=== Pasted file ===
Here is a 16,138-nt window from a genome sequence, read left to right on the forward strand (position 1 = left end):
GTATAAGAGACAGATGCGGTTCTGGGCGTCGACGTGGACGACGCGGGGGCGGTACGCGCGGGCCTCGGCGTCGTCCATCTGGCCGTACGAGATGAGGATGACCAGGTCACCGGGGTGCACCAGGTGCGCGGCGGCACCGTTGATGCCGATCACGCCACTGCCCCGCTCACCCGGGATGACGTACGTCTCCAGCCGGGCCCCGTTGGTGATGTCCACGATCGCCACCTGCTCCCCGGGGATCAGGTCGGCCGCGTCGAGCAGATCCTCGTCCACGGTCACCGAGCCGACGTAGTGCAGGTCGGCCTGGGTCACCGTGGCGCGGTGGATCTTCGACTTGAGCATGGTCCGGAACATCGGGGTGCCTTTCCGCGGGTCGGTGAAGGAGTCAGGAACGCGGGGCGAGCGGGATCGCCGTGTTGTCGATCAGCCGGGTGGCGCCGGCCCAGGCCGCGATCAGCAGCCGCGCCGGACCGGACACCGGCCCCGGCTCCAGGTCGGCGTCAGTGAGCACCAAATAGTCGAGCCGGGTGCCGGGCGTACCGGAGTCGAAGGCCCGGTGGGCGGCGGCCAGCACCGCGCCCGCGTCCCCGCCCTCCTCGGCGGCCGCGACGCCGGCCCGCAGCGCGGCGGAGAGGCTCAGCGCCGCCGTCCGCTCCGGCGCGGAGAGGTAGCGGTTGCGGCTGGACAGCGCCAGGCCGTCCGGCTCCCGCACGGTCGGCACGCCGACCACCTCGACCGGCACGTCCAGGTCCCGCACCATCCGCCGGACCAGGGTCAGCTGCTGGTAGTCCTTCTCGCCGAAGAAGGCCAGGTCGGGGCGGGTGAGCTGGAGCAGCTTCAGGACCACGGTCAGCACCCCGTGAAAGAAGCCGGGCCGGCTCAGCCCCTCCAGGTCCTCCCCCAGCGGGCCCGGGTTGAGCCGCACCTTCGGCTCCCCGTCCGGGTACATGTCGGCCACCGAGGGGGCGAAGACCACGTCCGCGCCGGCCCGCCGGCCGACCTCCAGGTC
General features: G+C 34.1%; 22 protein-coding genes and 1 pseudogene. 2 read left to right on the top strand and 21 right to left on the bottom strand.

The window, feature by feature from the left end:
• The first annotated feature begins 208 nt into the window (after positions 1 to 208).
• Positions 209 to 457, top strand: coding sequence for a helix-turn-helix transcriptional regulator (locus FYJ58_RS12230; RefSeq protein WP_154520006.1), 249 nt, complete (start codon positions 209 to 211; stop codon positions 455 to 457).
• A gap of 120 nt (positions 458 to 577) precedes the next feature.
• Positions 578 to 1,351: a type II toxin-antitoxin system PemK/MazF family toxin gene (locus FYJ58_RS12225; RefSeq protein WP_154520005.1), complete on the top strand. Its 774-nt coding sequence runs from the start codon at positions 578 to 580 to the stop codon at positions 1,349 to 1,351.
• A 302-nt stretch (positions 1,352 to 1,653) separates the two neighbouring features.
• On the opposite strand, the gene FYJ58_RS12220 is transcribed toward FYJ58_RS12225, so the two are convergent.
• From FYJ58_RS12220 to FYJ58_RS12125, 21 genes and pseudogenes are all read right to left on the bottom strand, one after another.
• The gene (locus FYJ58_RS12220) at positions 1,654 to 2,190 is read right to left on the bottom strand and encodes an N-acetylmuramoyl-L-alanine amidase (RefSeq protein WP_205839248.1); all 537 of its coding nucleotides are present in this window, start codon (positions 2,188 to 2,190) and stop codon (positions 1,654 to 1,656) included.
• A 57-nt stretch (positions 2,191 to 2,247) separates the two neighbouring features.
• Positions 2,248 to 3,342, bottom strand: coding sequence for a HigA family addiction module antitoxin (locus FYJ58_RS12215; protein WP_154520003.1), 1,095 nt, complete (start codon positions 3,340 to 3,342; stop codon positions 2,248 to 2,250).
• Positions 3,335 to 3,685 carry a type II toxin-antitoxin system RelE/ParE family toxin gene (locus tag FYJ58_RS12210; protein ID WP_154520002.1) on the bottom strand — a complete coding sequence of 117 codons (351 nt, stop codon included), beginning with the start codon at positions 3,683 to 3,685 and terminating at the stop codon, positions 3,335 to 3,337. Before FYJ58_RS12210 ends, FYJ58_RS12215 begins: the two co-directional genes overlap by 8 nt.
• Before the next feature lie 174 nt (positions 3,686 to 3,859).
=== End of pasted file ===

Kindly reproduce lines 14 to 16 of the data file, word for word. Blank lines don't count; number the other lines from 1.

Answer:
• Positions 2,248 to 3,342, bottom strand: coding sequence for a HigA family addiction module antitoxin (locus FYJ58_RS12215; protein WP_154520003.1), 1,095 nt, complete (start codon positions 3,340 to 3,342; stop codon positions 2,248 to 2,250).
• Positions 3,335 to 3,685 carry a type II toxin-antitoxin system RelE/ParE family toxin gene (locus tag FYJ58_RS12210; protein ID WP_154520002.1) on the bottom strand — a complete coding sequence of 117 codons (351 nt, stop codon included), beginning with the start codon at positions 3,683 to 3,685 and terminating at the stop codon, positions 3,335 to 3,337. Before FYJ58_RS12210 ends, FYJ58_RS12215 begins: the two co-directional genes overlap by 8 nt.
• Before the next feature lie 174 nt (positions 3,686 to 3,859).